The ability to control whether certain stem cells ultimately become bone cells holds great promise for regenerative medicine and potential therapies aimed at treating metabolic bone diseases. Now, University of California, Los Angeles, (UCLA) School of Dentistry professor and leading cancer scientist Cun-Yu Wang, D.D.S., Ph.D., and his research team have made a significant breakthrough in that direction. The scientists have discovered two key epigenetic regulating genes that govern the cell-fate determination of human bone marrow stem cells.
Dr. Wang's new research was featured on the cover of the July 6 issue of Cell Stem Cell , the affiliated journal of the International Society for Stem Cell Research. The groundbreaking study grew out of Dr. Wang's desire to better understand the epigenetic regulation of stem cell differentiation, in which the structure of genes is modified while the sequence of the DNA is not. Dr. Wang and his team found that KDM4B and KDM6B, two gene-activating enzymes, can promote stem cells' differentiation into bone cells by removing methyl markers from histone proteins. This process occurs through the activation of certain genes favoring a commitment to one lineage and the concurrent deactivation of genes favoring other lineages.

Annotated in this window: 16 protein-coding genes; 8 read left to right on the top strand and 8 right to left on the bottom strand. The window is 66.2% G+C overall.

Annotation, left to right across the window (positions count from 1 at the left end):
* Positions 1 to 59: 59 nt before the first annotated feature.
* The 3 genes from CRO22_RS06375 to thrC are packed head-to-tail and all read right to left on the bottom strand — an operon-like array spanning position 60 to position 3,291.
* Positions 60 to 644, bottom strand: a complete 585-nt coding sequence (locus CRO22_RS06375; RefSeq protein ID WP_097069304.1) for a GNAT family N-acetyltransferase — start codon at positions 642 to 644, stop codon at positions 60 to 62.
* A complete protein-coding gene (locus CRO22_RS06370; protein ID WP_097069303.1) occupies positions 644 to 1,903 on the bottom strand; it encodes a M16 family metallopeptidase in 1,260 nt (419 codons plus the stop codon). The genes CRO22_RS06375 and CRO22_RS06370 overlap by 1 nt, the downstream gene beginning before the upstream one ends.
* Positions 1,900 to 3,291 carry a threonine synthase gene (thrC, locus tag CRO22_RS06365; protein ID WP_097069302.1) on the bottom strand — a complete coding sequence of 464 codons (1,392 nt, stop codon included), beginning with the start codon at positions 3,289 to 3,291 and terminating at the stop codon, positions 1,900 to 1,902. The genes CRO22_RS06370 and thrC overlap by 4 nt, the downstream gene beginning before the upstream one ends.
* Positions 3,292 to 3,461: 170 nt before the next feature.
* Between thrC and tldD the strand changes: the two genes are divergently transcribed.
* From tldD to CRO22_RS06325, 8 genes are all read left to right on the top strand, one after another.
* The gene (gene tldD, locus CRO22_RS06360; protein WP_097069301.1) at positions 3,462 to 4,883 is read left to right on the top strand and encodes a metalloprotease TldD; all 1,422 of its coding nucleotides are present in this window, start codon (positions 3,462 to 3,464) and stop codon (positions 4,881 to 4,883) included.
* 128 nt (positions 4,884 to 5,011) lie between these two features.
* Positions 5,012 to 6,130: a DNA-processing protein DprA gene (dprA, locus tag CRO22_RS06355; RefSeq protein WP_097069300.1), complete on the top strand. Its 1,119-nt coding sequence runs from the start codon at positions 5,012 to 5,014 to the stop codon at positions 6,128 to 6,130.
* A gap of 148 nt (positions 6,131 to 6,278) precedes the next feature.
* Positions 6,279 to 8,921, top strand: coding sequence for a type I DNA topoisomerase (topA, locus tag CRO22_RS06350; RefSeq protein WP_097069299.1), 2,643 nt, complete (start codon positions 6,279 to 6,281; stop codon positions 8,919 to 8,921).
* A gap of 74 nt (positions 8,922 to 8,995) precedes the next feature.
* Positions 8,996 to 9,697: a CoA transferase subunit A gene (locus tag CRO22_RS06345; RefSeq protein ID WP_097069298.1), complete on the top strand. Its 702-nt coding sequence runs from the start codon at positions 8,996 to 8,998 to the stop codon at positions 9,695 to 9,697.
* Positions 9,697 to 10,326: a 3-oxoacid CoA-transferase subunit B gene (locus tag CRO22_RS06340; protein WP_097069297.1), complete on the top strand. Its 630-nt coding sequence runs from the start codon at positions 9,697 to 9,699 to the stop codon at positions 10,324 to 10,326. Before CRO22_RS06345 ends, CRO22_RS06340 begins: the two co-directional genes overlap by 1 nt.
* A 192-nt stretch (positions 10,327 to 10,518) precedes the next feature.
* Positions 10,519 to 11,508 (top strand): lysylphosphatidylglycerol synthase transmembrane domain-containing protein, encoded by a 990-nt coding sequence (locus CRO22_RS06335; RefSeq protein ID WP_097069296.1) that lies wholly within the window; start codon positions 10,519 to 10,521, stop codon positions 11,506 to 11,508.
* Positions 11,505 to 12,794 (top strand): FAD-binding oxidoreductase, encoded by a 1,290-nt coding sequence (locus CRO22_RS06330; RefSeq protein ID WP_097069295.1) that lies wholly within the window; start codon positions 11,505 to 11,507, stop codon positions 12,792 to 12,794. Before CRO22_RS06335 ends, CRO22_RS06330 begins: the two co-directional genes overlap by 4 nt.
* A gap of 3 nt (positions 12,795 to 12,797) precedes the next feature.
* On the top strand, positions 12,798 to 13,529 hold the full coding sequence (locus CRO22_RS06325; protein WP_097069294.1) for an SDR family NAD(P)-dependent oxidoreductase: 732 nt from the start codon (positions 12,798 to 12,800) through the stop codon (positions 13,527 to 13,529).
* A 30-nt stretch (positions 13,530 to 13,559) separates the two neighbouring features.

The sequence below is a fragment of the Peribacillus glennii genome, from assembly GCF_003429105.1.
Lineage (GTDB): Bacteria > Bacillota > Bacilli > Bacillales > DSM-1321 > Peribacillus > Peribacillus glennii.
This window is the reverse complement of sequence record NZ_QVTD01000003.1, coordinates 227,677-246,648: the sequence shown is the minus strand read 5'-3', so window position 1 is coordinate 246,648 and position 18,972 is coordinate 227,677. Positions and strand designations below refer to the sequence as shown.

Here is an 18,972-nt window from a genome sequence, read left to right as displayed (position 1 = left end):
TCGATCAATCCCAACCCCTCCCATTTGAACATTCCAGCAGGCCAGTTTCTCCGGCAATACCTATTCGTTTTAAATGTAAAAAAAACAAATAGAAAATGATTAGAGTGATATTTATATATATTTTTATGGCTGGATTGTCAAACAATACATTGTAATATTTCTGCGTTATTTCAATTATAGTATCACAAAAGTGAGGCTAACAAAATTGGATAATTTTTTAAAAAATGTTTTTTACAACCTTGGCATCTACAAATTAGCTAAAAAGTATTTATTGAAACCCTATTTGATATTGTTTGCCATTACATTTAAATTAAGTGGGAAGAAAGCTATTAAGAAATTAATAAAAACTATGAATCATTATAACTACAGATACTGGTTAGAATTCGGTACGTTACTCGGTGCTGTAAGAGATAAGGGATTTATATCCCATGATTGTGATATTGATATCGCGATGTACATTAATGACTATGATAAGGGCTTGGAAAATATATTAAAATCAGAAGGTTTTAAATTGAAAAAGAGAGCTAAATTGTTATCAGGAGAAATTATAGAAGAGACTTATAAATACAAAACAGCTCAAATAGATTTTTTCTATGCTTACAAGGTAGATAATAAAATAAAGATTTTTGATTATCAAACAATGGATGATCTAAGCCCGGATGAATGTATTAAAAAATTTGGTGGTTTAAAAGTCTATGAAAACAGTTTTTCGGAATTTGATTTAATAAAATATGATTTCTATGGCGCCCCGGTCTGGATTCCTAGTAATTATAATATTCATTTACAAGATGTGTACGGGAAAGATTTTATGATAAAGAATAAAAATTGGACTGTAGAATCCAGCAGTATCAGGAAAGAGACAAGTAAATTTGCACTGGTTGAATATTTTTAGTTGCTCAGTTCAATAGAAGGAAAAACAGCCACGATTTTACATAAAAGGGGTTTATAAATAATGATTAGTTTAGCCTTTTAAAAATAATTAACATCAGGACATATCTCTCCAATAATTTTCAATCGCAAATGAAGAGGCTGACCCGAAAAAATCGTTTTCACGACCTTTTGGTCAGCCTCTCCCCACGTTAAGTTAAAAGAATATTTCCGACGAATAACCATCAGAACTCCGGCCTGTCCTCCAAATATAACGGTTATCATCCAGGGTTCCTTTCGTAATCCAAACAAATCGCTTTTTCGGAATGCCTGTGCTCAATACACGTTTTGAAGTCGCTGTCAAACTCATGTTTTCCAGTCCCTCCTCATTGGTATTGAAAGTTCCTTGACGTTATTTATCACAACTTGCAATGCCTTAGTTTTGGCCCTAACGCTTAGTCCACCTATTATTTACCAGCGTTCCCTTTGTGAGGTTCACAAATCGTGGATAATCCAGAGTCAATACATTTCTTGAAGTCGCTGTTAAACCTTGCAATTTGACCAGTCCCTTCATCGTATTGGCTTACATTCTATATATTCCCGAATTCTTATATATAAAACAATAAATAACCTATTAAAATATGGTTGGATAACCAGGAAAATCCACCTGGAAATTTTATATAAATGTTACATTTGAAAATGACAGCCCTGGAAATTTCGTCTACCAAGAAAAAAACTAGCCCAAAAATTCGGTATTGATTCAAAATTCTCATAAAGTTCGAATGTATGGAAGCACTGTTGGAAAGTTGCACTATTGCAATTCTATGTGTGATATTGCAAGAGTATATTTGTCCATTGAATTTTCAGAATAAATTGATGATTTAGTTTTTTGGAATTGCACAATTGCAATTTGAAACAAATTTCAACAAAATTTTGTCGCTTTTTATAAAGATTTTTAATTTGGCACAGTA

The findings imply that chemical manipulation of these gene-activating enzymes may allow stem cells to differentiate specifically into bone cells, while inhibiting their differentiation into fat cells. The group's research could pave the way toward identifying potential therapeutic targets for stem cell–mediated regenerative medicine, as well as the treatment of bone disorders like osteoporosis, the most common type of metabolic bone disease.
”Through our recent discoveries on the lineage decisions of human bone marrow stem cells, we may be more effective in utilizing these stem cells for regenerative medicine for bone diseases such as osteoporosis, as well as for bone reconstruction,” Dr. Wang says.
”The discovery that Dr. Wang and his team have made has considerable implications for craniofacial bone regeneration and treatment for osteoporosis,” says No-Hee Park, D.M.D., Ph.D., Dean of the School of Dentistry. ”As a large portion of our population reaches an age where osteoporosis and gum disease could be major health problems, advancements in aging-related treatment are very valuable.” The study was supported by grants from the National Institute of Dental and Craniofacial Research.